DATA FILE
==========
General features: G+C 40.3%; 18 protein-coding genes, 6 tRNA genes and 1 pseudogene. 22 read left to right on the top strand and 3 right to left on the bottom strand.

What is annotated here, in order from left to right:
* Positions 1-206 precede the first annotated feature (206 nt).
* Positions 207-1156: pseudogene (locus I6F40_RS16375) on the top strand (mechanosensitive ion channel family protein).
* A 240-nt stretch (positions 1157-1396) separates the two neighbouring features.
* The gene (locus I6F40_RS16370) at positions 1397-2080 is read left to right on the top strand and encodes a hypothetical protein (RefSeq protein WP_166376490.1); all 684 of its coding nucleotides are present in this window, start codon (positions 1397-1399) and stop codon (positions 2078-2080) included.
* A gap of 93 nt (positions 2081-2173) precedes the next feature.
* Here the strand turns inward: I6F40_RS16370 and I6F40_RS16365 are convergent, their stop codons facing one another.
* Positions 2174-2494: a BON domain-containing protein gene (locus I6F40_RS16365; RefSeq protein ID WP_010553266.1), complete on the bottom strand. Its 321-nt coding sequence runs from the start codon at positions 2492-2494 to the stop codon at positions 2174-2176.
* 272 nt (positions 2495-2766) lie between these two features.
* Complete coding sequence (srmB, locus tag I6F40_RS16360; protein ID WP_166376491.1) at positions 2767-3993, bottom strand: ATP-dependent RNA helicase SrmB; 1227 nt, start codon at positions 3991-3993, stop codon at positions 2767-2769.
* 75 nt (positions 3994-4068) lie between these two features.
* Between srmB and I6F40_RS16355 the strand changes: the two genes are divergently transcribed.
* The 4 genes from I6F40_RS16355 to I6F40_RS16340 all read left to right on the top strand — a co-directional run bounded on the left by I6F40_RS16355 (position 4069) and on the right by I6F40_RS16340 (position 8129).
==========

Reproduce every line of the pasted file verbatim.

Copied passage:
General features: G+C 40.3%; 18 protein-coding genes, 6 tRNA genes and 1 pseudogene. 22 read left to right on the top strand and 3 right to left on the bottom strand.

What is annotated here, in order from left to right:
* Positions 1-206 precede the first annotated feature (206 nt).
* Positions 207-1156: pseudogene (locus I6F40_RS16375) on the top strand (mechanosensitive ion channel family protein).
* A 240-nt stretch (positions 1157-1396) separates the two neighbouring features.
* The gene (locus I6F40_RS16370) at positions 1397-2080 is read left to right on the top strand and encodes a hypothetical protein (RefSeq protein WP_166376490.1); all 684 of its coding nucleotides are present in this window, start codon (positions 1397-1399) and stop codon (positions 2078-2080) included.
* A gap of 93 nt (positions 2081-2173) precedes the next feature.
* Here the strand turns inward: I6F40_RS16370 and I6F40_RS16365 are convergent, their stop codons facing one another.
* Positions 2174-2494: a BON domain-containing protein gene (locus I6F40_RS16365; RefSeq protein ID WP_010553266.1), complete on the bottom strand. Its 321-nt coding sequence runs from the start codon at positions 2492-2494 to the stop codon at positions 2174-2176.
* 272 nt (positions 2495-2766) lie between these two features.
* Complete coding sequence (srmB, locus tag I6F40_RS16360; protein ID WP_166376491.1) at positions 2767-3993, bottom strand: ATP-dependent RNA helicase SrmB; 1227 nt, start codon at positions 3991-3993, stop codon at positions 2767-2769.
* 75 nt (positions 3994-4068) lie between these two features.
* Between srmB and I6F40_RS16355 the strand changes: the two genes are divergently transcribed.
* The 4 genes from I6F40_RS16355 to I6F40_RS16340 all read left to right on the top strand — a co-directional run bounded on the left by I6F40_RS16355 (position 4069) and on the right by I6F40_RS16340 (position 8129).